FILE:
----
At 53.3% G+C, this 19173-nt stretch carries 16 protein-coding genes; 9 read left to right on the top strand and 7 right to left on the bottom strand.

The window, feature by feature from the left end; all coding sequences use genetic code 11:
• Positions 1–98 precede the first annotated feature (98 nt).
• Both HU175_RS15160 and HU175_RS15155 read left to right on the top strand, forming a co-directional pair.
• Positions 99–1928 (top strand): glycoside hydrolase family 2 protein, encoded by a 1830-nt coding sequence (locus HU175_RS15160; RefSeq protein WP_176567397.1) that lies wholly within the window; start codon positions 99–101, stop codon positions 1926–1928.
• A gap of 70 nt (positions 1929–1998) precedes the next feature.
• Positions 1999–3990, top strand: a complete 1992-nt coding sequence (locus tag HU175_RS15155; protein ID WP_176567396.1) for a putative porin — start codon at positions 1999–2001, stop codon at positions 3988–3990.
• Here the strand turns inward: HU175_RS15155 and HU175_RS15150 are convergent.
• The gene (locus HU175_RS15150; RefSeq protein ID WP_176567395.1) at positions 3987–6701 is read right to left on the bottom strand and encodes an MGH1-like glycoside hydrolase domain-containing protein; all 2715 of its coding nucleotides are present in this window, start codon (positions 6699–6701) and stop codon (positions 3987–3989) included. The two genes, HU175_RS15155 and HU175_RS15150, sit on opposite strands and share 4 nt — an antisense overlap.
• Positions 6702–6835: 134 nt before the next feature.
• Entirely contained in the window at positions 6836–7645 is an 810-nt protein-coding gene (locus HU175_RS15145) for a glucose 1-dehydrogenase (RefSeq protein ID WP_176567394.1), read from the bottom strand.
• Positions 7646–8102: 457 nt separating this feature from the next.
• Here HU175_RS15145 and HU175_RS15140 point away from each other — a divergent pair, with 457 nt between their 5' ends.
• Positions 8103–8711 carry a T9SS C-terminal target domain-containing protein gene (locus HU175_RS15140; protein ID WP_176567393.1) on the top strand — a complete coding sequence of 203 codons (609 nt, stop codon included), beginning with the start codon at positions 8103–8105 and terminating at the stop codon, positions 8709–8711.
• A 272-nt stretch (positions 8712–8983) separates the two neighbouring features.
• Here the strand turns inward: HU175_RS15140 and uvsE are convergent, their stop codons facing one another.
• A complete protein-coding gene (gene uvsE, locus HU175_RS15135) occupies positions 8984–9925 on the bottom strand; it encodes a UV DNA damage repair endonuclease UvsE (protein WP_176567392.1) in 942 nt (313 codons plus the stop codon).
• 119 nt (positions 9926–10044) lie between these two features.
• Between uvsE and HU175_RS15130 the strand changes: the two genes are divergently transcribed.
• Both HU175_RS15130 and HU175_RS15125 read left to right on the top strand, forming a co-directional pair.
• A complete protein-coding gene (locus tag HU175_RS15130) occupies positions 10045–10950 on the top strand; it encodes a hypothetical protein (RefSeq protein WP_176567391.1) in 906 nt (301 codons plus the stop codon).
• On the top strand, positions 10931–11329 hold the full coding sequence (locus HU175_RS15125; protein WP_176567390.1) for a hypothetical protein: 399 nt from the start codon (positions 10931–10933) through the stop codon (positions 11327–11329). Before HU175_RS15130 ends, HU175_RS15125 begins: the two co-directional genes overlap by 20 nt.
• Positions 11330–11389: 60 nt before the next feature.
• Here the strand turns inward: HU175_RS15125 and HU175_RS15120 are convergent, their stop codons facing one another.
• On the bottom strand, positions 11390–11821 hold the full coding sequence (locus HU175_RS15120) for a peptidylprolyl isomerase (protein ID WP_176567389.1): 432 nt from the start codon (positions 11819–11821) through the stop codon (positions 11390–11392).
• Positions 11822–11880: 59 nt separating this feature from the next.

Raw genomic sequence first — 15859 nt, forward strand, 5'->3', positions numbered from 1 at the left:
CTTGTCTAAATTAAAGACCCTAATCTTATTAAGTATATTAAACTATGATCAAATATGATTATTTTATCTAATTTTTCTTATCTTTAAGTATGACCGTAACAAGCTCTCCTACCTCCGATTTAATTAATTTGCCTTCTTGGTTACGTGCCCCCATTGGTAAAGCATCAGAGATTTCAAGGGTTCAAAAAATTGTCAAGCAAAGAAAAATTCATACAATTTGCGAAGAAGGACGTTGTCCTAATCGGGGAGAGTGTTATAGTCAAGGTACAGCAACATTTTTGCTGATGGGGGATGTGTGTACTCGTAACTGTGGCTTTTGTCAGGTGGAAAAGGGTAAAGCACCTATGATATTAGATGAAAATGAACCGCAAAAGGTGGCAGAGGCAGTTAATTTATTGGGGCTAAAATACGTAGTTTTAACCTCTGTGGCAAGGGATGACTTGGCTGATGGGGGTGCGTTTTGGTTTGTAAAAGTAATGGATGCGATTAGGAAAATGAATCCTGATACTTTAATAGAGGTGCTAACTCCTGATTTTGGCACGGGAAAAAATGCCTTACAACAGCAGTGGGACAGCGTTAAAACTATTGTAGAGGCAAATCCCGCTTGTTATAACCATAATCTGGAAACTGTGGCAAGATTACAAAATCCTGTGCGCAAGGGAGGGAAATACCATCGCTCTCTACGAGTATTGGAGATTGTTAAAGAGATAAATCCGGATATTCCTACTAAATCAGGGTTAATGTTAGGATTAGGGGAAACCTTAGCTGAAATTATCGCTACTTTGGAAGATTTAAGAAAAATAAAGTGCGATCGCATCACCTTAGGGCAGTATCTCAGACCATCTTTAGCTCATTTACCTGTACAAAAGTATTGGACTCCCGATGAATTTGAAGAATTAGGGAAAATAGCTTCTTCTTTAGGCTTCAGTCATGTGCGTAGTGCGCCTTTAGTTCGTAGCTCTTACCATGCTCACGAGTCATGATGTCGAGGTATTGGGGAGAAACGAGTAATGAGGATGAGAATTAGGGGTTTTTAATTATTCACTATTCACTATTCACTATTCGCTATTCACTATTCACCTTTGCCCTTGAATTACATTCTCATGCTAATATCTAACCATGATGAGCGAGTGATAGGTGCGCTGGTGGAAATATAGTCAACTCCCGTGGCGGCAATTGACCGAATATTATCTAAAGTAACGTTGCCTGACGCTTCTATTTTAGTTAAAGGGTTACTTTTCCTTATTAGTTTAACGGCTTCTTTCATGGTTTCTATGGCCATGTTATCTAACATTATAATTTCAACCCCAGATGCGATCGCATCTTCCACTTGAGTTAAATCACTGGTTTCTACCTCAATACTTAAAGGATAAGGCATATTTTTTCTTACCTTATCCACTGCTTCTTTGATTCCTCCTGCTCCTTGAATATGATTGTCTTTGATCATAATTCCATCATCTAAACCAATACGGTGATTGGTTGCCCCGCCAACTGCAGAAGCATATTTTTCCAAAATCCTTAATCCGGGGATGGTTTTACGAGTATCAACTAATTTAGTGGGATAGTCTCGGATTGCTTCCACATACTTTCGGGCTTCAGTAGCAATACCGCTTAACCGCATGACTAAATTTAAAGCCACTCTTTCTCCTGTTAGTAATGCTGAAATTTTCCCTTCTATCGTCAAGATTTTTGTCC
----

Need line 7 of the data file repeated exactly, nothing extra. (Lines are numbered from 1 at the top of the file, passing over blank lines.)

• Positions 1999–3990, top strand: a complete 1992-nt coding sequence (locus tag HU175_RS15155; protein ID WP_176567396.1) for a putative porin — start codon at positions 1999–2001, stop codon at positions 3988–3990.